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2003 Conversations


Joy Williams: Rooted in Grace (December 29, 2002)

Judy Rachels: Christmas gifts (December 22, 2002)

Ralph Carmichael: New music for a timeless message (December 15, 2002)

Roger and Greg Flessing: Media, ministry and society's ungodly messages (December 8, 2002)

Rick Salvato: Meeting medical and spiritual needs around the world (November 24, 2002)

Asa Hutchinson: Drug Enforcement's top officer (November 17, 2002)

Bill Bright: 'Not I, but Christ' (November 10, 2002)

Ray Berryhill: Living by faith (October 20, 2002)

Owen C. Carr: Reading through the Bible 92 times (October 13, 2002)

Curtis Harlow: Combating campus drinking (September 29, 2002)

Wes Bartel: Making Sunday count (September 22, 2002)

M. Wayne Benson: The Holy Spirit knocks (September 15, 2002)

Dr. Richard Dobbins: Understanding Suffering (September 8, 2002)

K.R. Mele: Halloween evangelism (August 25, 2002)

Roland Blount: God makes a way for blind missionary (August 18, 2002)

Cal Thomas: Finding a mission field (August 11, 2002)

Lisa Ryan: For such a time as this (July 28, 2002)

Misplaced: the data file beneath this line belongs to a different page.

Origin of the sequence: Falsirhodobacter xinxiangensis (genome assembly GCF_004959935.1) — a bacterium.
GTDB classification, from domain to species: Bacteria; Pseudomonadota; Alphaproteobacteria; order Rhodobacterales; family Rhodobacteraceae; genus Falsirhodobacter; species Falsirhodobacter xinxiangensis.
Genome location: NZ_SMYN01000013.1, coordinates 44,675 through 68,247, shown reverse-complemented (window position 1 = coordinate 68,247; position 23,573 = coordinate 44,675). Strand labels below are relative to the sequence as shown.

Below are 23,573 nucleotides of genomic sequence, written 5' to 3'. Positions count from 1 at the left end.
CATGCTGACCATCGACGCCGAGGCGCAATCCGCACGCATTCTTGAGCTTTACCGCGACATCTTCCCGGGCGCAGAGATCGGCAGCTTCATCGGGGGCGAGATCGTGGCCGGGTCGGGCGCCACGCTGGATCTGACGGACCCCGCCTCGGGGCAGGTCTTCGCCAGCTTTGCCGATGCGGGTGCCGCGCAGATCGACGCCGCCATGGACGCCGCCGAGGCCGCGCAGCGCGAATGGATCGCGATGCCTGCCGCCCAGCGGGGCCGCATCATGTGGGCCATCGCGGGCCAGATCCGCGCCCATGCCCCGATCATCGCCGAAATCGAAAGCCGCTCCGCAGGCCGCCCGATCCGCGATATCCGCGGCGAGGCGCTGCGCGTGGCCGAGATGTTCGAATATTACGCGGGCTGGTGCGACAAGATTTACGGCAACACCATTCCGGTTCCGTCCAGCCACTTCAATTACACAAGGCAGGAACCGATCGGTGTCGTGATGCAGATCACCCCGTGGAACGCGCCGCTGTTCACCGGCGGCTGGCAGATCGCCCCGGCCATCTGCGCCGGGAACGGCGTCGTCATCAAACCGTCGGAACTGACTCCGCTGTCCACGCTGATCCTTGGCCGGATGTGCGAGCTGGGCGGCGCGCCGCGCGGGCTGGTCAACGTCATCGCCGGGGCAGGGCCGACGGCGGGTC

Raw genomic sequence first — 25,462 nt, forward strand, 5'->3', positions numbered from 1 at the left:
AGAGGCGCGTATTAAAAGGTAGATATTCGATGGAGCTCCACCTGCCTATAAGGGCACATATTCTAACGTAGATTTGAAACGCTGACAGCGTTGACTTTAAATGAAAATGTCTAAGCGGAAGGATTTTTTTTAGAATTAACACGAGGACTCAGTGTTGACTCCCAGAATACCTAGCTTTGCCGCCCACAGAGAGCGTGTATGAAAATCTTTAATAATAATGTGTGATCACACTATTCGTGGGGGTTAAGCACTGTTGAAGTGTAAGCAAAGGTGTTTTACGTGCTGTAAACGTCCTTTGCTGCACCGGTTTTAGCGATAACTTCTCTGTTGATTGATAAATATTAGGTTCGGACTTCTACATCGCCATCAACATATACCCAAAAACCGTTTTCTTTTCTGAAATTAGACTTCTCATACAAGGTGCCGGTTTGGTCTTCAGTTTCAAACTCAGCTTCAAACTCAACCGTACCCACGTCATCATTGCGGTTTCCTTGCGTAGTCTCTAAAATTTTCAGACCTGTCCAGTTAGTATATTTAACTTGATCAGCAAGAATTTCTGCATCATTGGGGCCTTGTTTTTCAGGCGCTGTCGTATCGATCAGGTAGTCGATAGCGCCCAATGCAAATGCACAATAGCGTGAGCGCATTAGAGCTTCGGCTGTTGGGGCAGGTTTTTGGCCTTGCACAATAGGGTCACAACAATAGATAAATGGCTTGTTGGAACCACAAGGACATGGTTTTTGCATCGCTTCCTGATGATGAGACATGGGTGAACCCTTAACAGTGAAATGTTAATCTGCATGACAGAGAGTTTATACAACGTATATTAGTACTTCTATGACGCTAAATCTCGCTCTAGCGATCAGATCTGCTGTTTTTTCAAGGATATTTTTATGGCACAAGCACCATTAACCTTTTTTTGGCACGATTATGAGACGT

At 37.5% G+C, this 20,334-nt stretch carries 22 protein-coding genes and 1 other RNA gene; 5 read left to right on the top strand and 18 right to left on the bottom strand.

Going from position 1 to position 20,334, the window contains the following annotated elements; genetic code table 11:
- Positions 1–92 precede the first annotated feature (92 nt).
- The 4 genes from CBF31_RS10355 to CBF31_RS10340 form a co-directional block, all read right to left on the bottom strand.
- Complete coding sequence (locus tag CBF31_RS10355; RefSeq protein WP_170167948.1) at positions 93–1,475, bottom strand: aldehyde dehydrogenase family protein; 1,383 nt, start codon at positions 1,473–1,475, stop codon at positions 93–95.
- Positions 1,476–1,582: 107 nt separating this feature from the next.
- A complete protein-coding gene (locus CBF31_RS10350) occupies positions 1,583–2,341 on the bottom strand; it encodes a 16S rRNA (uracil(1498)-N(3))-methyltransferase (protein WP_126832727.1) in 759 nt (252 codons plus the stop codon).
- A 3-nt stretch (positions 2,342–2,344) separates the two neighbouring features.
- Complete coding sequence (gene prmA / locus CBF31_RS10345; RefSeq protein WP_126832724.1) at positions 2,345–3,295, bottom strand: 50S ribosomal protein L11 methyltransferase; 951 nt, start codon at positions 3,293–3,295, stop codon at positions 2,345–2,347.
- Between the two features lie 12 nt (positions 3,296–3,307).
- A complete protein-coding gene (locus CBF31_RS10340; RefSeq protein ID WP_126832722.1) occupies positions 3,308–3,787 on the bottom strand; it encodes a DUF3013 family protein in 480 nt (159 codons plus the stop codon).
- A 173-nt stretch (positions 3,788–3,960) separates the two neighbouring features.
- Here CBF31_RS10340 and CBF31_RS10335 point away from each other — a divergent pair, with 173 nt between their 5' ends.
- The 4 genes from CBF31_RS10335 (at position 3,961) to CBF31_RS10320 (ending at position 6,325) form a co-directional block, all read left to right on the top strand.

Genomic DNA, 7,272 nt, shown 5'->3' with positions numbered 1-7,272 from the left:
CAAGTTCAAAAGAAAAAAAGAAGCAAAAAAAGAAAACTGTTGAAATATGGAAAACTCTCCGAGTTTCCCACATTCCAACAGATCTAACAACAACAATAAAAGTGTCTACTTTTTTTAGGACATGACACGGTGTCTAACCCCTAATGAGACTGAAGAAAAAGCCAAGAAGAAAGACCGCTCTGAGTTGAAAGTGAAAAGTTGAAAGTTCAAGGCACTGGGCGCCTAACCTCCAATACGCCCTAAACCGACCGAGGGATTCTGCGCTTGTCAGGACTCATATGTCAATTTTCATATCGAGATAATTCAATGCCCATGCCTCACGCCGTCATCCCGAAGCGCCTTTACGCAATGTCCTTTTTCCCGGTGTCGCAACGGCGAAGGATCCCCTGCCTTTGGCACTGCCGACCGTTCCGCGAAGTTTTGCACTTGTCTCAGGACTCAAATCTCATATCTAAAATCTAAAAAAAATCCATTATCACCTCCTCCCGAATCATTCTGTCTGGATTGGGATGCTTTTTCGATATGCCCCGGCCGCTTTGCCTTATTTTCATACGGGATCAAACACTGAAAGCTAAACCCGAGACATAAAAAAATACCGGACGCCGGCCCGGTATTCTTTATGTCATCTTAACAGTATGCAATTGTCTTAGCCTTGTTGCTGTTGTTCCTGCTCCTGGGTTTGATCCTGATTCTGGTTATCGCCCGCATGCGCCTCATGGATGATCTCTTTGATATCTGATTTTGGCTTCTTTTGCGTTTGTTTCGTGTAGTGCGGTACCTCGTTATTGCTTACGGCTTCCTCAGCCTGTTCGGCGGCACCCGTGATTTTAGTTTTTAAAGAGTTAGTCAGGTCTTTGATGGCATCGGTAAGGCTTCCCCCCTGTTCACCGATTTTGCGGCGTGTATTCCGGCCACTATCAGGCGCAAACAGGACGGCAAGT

Dallas Holm: Faith and prayer in life’s toughest times (July 21, 2002)

Paul Drost: Intentional church planting (July 14, 2002)

James M. Inhofe: Serving Christ in the Senate (June 30, 2002)

Karen Kingsbury: The Write stuff (June 23, 2002)

Michael W. Smith: Worship is how you live each day (June 16, 2002)

Wayne Stayskal: On the drawing board (June 9, 2002)

Fory VandenEinde: Anyone can minister (May 26, 2002)

Thomas E. Trask: Pentecost Sunday (May 19, 2002)

Stormie Omartian: Recovering from an abusive childhood (May 12, 2002)

Luis Carrera: Beyond the Shame (April 28, 2002)

Tom Greene: The church of today (April 21, 2002)

Philip Bongiorno: Wisdom for a younger generation (April 14, 2002)

Deborah M. Gill: Christian education and discipleship (March 24, 2002)

Norma Champion: Becoming involved in politics (February 24, 2002)

Steve Pike: A candid discussion about Mormonism (February 10, 2002)

Raymond Berry: More to life than football (January 27, 2002)

Sanctity of Human Life roundtable: Doctors speak out (January 20, 2002)

Chaplain Charles Marvin: Ministering in the military (January 13, 2002)


2001 Conversations